05/26 2011

Make a One Word Toast

I hope you enjoy Starting from Scratch, my second book, published each week online, one chapter at a time. Before the book’s final publication, I hope to sprinkle readers’ thoughts, opinions and advice throughout. After all, you each have helpful systems and solutions in the kitchen worth sharing. By making a contribution, your comments will be printed, crediting you and/or your blog, and you’ll get free copies of the book. In addition, for each section, I’m consulting an expert – for this excerpt, it’s Aimée Wimbush-Bourque, writer and editor for Simple Bites.

glasses making a toast

Amy recommends prayer as a means of giving thanks prior to eating a meal, one of many ways to create a healthy food culture at home. Another famous tradition, especially at parties or when alcohol is involved, is to make a toast. There are basic rules of etiquette for making toasts and many do’s and don’ts for getting it right at weddings.

One year on vacation, our family revised the toasting tradition to include kids, milk, juice, Shirley Temples and wine. Since a toast is a great way to start a meal, share appreciation and involve others, we wanted to include our little guy in the fun. But with a twist….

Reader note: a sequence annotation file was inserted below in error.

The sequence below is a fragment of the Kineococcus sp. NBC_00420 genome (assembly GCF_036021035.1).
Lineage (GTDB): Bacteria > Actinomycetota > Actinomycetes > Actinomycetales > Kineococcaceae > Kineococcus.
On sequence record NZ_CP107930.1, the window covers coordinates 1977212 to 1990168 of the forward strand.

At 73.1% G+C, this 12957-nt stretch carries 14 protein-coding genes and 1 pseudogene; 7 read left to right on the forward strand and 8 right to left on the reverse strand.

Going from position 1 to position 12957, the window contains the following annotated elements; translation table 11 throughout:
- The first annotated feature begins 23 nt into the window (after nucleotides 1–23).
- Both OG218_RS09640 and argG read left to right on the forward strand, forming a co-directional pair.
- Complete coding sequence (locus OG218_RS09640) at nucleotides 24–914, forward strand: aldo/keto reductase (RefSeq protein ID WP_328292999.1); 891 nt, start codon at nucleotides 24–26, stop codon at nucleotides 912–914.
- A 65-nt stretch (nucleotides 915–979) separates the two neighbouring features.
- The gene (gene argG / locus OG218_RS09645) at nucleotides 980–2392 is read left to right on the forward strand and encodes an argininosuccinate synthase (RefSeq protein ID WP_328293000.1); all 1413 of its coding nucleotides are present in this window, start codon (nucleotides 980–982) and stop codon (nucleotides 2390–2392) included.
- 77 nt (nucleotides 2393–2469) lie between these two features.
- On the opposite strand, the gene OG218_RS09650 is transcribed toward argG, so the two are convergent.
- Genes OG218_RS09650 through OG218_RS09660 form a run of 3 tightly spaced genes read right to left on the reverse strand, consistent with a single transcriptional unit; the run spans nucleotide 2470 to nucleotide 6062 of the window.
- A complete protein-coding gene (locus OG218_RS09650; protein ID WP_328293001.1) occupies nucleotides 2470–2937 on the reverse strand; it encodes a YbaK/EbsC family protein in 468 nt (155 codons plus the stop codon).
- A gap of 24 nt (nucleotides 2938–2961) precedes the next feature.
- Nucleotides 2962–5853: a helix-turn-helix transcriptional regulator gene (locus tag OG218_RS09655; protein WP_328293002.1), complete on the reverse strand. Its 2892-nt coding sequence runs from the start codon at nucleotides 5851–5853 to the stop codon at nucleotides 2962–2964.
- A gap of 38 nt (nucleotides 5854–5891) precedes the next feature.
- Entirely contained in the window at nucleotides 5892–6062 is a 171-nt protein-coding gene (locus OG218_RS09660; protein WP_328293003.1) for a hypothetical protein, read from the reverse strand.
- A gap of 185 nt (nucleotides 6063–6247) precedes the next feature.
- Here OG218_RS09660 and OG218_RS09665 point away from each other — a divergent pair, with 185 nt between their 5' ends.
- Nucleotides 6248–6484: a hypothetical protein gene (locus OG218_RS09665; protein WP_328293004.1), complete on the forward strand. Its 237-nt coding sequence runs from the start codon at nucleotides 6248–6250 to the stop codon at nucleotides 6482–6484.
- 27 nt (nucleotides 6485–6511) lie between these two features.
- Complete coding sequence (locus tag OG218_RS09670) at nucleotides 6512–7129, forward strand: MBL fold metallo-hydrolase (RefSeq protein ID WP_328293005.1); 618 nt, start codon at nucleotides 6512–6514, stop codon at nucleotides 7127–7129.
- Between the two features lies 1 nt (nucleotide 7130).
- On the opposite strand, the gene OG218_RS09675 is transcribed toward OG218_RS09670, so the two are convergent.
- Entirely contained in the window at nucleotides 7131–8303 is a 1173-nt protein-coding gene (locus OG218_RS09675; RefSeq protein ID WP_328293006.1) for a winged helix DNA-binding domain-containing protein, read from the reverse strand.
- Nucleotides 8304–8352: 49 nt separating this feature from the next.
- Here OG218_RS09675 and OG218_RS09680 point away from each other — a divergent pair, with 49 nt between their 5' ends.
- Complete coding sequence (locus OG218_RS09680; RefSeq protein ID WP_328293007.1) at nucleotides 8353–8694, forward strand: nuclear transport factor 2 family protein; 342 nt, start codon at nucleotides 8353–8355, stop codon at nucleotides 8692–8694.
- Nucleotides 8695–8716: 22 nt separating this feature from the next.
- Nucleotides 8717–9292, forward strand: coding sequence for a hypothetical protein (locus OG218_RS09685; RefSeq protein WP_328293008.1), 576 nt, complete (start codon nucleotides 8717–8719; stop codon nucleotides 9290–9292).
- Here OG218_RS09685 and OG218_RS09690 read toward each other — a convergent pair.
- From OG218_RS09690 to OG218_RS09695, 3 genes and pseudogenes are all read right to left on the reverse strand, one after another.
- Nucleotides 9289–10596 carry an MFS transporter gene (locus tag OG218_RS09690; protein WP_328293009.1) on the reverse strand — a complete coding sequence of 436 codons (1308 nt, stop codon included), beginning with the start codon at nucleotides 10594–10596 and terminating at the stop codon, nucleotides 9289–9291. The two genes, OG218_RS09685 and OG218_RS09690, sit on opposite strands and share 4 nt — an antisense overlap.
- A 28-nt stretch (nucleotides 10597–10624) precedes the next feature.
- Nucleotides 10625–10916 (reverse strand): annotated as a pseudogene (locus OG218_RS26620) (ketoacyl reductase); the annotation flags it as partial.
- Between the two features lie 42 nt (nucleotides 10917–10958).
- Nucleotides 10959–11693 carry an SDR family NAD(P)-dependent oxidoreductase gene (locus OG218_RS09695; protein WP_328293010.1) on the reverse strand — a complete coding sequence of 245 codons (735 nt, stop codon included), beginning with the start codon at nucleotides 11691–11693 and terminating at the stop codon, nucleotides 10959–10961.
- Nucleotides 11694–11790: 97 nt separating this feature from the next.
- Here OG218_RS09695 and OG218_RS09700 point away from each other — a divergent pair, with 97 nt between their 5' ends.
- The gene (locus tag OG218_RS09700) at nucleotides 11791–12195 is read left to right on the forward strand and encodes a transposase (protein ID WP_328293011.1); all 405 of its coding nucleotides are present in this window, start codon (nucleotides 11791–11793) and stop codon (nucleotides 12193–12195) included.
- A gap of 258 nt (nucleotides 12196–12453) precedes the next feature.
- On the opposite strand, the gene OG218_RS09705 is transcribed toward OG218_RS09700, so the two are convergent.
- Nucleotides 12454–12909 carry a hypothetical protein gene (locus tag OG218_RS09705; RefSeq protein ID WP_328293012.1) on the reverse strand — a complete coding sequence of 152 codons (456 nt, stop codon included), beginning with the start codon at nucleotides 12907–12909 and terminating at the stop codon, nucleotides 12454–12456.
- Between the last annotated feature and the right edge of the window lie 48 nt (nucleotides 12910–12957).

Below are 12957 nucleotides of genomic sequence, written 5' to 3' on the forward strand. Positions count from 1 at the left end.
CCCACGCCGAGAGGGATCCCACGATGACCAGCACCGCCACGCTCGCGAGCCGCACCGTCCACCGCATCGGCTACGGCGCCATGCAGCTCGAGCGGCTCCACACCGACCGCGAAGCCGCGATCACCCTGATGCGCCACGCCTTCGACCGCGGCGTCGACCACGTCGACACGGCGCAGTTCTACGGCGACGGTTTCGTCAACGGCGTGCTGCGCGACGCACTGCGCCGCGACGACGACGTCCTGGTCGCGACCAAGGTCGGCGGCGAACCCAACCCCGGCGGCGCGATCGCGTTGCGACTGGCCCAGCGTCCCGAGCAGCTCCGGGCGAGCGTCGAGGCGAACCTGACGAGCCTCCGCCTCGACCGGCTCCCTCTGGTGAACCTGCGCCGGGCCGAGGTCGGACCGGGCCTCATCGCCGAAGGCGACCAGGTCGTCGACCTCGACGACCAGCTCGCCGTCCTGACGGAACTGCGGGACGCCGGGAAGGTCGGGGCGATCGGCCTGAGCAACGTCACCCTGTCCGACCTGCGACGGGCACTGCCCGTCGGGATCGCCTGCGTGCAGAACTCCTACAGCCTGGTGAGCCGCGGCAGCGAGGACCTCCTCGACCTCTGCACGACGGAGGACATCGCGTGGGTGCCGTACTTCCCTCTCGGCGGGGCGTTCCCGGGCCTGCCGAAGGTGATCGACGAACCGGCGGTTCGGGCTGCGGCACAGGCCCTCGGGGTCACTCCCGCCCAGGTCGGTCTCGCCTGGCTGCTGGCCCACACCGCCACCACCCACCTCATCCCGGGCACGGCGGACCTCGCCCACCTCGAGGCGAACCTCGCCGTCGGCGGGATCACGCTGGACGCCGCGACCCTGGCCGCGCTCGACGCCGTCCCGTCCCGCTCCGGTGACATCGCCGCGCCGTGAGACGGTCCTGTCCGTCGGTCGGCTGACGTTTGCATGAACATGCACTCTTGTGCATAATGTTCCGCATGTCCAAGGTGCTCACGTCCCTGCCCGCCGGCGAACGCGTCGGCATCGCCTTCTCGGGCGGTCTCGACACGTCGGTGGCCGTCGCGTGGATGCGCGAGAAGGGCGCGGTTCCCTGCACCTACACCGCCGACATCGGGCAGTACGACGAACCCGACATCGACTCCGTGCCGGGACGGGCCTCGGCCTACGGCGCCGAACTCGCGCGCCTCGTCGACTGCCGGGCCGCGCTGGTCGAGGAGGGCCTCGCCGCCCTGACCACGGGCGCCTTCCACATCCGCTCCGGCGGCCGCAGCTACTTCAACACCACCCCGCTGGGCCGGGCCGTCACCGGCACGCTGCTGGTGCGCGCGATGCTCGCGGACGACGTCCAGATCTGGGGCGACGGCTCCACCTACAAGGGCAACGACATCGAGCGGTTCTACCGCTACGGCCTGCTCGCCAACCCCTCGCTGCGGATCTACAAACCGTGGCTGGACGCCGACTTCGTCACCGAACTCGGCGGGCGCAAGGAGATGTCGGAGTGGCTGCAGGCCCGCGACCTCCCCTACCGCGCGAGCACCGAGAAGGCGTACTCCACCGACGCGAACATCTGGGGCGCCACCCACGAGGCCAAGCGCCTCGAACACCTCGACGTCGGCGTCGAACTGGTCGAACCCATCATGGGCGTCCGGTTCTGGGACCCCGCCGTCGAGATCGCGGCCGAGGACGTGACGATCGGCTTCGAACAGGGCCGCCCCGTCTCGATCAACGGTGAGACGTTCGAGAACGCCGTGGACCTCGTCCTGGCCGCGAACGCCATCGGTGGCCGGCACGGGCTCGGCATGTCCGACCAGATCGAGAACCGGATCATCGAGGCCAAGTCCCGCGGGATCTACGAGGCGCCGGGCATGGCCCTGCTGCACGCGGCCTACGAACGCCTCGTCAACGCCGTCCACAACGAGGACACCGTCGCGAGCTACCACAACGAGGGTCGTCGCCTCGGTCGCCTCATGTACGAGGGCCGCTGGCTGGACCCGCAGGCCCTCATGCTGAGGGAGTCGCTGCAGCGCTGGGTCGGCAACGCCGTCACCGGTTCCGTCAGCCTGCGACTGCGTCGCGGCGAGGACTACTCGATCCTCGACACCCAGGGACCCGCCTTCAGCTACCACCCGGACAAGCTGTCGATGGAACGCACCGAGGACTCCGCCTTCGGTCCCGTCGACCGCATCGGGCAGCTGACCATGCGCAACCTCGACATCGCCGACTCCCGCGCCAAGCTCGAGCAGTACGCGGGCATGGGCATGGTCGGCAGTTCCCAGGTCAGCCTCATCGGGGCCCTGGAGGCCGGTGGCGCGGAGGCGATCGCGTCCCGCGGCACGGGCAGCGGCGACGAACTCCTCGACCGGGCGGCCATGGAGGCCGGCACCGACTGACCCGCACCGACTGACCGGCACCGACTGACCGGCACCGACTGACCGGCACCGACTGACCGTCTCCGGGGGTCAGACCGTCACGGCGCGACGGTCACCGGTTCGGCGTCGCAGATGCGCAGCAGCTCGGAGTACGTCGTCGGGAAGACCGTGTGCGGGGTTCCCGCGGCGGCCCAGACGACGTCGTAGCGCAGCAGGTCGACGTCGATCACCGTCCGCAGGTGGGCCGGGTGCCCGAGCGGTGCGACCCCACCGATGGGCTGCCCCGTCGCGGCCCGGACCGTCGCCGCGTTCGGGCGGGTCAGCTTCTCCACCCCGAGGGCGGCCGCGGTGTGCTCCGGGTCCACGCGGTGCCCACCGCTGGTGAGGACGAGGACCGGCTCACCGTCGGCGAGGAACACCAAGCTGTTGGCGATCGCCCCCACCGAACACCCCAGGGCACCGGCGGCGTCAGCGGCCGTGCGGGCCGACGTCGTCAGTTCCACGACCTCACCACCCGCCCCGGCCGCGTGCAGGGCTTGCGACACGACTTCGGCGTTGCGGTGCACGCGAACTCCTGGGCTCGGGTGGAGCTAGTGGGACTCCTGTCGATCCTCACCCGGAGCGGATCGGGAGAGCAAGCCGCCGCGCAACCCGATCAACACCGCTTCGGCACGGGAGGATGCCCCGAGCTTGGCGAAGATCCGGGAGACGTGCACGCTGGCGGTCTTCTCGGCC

The twist is making the toast one word -or possibly two if you can’t make summarize a multitude of sentiments into only one. The word has to reflect something in your day that made a big impression, influenced your mindset or affected your mood. The hope is that the one word can be uplifting. After all, less is often more.  Because you really have to think hard to come up with one meaningful sound bite, it can be thought-provoking, inspiring and or downright humorous.

For our very first toast, Luke proudly exclaimed the word “butter” with deep passion and sincerity! We nearly fell out of our chairs laughing. We knew he liked the creamy ingredient he likes to slather on bread, but we didn’t realize his affection ran that deeply. Now we know he’s the son of a Southerner, even if he was born in the Northwest.

Recently on a trip to visit friends and family in North Carolina, he thoughtfully had two different evening toasts. The first was “family” and the second was “love.” Don’t children have a wonderful way of reminding us of what life is all about?

Whether it’s a toast or prayer or other tradition that is unique to your family, make sure you celebrate your meal at home.

Cheers!

About Aimée Wimbush-Bourque

Aimée Wimbush-Bourque is the editor and writer for SimpleBites.net, a family-oriented community dedicated to all things food and drink. She believes in the importance of bringing the whole family together around the table on a daily basis, sharing her experiences of cooking for a close-knit family of four.

After attending culinary school, Aimée spent nearly 10 years in the professional cooking industry in Quebec. She then fell in love with motherhood and wanted to stay at home with her babies, trading her tongs and chef whites for cloth diapers and a laptop, thus marrying her two passions as a food/mommy blogger.

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